The CARES Act was passed to help average Americans through the Coronavirus crisis. It still takes good financial decision making to put this money in your pockets. Three common COVID money mistakes involve taking funds from retirement accounts. Avoiding these mistakes can help you save on taxes and keep your finances on track for the long run.
Don’t borrow from your retirement accounts.
The CARES act made it easier for participants in 401(k) plans to take loans from the plan. Taking a loan from a retirement account should be the last option you consider. The loan will need to be repaid with interest. Money you borrow from your retirement plan today won’t be working for you. Money that you withdraw or borrow today won’t be there when you need it in retirement.
Don’t take a hardship withdrawal from your 401(k) or IRA
Most withdrawals from retirement accounts before age 59 ½ are subject to a 10% tax penalty. The CARES act waives this penalty for certain withdrawals if you have suffered financial hardship because of the pandemic. Just because you can take an early withdrawal from your retirement plan does not mean it is a wise decision. Withdrawals are still subject to income taxes. You will also lose the benefit of long-term tax-deferred growth on the amount you withdraw. A retirement plan hardship withdrawal should be the last place you go for cash, and then only under dire circumstances.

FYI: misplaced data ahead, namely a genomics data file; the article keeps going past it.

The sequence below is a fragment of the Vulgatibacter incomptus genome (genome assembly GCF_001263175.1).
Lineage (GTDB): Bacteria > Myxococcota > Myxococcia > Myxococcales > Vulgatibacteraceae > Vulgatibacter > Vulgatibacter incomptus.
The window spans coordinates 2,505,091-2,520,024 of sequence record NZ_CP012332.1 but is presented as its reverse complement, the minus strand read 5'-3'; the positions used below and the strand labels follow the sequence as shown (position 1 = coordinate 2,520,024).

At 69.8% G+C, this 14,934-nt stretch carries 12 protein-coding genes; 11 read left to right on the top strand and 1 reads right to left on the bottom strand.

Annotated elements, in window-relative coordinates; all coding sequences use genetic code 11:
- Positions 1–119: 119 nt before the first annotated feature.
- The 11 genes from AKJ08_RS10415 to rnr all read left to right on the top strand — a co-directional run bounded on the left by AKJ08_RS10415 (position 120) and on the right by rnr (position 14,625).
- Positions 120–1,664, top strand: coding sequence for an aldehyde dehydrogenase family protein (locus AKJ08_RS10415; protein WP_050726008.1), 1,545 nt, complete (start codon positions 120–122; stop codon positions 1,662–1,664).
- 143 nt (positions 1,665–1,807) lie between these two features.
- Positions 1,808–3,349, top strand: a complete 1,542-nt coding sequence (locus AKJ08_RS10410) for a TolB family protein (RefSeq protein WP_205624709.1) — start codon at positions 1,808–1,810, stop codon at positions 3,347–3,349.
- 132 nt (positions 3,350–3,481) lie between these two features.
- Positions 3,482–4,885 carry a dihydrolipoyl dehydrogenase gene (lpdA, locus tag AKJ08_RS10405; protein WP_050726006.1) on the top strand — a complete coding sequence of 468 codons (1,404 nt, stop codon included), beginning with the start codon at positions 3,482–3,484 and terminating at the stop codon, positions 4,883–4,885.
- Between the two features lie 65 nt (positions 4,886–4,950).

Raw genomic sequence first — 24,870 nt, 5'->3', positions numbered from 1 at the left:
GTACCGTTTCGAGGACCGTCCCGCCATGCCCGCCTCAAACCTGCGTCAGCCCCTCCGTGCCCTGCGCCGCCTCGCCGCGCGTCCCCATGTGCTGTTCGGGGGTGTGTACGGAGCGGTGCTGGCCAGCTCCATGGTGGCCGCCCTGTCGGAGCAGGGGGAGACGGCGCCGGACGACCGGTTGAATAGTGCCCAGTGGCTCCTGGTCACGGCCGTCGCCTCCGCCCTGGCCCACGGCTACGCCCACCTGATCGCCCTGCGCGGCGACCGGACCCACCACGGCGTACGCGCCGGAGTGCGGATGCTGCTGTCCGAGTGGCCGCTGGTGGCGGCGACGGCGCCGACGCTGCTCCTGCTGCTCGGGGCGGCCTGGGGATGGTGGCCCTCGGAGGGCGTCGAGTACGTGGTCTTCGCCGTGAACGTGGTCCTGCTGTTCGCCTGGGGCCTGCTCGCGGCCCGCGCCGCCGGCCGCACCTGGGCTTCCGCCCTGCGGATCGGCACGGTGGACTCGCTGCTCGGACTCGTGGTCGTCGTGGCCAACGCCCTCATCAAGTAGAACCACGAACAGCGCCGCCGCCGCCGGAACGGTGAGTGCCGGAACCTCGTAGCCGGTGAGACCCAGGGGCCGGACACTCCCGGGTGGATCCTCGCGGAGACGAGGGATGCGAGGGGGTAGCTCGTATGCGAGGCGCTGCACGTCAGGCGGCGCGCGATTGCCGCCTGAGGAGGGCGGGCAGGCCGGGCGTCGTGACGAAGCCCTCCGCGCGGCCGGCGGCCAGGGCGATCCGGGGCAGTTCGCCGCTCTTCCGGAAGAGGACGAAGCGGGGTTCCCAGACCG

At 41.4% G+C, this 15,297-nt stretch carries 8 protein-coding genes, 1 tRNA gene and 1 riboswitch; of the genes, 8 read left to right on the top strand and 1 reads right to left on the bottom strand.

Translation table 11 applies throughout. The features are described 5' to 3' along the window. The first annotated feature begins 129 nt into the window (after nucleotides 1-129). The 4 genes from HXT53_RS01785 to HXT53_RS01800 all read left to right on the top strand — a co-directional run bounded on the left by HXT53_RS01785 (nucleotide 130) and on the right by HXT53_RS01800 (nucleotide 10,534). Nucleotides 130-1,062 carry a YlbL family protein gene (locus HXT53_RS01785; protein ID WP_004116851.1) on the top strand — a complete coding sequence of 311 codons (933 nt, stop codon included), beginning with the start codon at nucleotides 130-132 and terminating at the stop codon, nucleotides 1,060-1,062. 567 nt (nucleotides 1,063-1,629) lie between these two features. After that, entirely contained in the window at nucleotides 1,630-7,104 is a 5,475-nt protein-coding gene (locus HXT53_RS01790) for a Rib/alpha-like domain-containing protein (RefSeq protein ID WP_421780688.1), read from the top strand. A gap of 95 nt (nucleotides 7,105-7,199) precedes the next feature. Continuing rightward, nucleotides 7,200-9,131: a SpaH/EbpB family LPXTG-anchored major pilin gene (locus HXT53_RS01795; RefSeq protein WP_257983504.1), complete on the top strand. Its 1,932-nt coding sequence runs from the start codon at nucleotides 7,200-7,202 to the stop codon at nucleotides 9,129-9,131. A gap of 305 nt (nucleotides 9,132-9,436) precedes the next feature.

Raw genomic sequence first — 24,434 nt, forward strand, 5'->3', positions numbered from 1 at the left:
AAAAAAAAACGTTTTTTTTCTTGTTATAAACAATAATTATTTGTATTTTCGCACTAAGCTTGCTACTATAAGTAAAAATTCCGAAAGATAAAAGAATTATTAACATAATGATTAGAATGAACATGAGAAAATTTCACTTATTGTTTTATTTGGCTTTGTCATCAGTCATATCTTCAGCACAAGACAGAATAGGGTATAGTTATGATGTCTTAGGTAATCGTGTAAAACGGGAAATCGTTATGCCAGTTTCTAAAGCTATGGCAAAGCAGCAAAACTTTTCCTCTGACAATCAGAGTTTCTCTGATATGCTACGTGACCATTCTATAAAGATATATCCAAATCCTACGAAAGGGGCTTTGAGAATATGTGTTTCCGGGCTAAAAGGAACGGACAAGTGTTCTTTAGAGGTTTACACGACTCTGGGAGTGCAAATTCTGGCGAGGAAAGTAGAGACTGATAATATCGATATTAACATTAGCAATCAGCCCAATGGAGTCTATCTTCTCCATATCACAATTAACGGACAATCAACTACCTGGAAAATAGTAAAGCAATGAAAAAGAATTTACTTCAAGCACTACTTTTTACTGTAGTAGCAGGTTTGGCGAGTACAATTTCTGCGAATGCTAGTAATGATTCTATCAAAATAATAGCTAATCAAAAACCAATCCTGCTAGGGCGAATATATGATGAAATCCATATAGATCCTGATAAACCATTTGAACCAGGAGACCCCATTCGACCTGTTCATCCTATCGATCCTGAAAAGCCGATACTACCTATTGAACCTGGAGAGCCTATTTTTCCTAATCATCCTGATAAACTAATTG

Don’t take this year’s RMD unless you actually need the money.
The CARES act has a special perk for those who are already in retirement and are taking required minimum distributions. Retirees have the option to skip this year’s required minimum distribution. Skipping the required minimum distribution means you don’t have to pay taxes on that money until you withdraw it in the future. If you don’t need the cash today, allow it to continue to grow tax-deferred instead.
If you’ve already taken an RMD this year and want to undo it, there are ways to get the money back into your retirement plan and avoid taxes. Avoiding the tax may require some planning and will be easiest if done before July 15th. If you’ve already taken an RMD this year and want to reverse it, seek the advice of a CPA tax professional sooner rather than later.